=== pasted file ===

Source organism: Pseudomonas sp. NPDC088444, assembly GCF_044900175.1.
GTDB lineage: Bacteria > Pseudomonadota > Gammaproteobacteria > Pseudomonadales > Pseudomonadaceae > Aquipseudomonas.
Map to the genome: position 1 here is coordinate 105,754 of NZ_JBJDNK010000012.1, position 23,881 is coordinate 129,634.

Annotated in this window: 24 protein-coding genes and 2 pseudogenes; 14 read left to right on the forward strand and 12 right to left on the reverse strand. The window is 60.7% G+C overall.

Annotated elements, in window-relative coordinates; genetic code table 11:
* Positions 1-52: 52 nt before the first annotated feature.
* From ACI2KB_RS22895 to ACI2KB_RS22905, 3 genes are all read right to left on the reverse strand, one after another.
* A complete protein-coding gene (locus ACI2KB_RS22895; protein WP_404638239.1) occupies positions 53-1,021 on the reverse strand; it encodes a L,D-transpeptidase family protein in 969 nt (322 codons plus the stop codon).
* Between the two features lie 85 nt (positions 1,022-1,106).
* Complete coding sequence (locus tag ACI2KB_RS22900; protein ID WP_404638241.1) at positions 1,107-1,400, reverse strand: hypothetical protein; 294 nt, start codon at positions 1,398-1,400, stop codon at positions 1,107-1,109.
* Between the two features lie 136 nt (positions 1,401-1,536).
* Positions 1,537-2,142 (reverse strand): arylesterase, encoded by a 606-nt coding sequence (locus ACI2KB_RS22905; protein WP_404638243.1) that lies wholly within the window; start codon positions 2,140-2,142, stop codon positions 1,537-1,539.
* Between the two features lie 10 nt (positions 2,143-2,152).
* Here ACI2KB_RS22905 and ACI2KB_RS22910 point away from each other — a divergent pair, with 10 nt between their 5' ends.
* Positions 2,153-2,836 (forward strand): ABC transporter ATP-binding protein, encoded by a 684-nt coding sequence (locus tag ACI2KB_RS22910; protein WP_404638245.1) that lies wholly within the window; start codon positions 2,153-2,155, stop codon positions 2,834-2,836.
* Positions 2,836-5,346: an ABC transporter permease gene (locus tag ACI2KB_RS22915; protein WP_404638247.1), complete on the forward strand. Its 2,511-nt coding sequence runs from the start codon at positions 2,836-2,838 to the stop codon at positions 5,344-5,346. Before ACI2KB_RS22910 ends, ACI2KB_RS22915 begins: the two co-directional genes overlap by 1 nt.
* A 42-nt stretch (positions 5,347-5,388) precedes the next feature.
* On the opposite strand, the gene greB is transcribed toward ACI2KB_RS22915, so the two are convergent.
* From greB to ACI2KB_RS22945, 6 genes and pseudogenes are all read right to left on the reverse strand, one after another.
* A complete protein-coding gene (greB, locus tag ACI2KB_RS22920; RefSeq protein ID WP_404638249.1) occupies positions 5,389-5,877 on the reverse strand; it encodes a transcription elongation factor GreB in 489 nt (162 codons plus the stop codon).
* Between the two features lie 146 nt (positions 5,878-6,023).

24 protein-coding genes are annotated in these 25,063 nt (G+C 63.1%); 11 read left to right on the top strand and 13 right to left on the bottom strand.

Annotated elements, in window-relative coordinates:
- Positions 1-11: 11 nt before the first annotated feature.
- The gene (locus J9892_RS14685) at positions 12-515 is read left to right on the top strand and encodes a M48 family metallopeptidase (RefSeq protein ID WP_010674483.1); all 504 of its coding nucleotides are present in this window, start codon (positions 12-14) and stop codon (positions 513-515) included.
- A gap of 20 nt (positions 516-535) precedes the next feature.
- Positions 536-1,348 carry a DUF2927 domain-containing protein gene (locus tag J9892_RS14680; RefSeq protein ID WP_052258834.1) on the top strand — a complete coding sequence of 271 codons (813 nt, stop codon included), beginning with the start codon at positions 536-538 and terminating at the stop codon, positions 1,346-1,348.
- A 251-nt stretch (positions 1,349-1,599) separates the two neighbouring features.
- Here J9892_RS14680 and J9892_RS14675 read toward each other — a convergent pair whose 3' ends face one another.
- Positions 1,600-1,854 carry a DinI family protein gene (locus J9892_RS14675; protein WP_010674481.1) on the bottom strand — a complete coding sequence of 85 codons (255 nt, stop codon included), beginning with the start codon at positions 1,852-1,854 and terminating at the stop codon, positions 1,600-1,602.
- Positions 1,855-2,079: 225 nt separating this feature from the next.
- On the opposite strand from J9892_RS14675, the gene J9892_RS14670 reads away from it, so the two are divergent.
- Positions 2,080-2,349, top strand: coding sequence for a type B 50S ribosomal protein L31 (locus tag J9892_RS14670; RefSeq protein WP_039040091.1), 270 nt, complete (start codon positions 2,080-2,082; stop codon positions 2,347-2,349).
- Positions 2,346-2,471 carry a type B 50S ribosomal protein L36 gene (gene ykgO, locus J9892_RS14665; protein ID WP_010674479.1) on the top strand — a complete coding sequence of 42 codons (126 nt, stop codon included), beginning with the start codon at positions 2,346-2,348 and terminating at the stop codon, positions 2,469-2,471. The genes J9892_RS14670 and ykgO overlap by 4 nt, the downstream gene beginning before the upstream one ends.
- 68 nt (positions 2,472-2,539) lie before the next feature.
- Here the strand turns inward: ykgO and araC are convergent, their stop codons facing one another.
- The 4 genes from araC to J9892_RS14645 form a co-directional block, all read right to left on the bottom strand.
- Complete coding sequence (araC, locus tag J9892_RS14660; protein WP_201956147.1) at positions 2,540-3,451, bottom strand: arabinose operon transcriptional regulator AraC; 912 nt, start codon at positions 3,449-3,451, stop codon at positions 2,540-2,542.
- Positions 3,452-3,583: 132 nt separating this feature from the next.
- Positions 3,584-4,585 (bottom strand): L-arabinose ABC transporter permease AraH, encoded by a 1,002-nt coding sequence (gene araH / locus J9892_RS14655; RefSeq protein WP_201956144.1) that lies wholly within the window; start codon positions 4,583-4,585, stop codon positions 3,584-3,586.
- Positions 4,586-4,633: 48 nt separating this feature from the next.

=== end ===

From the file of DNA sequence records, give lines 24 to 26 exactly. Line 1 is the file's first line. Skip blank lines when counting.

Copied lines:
- Positions 1-11: 11 nt before the first annotated feature.
- The gene (locus J9892_RS14685) at positions 12-515 is read left to right on the top strand and encodes a M48 family metallopeptidase (RefSeq protein ID WP_010674483.1); all 504 of its coding nucleotides are present in this window, start codon (positions 12-14) and stop codon (positions 513-515) included.
- A gap of 20 nt (positions 516-535) precedes the next feature.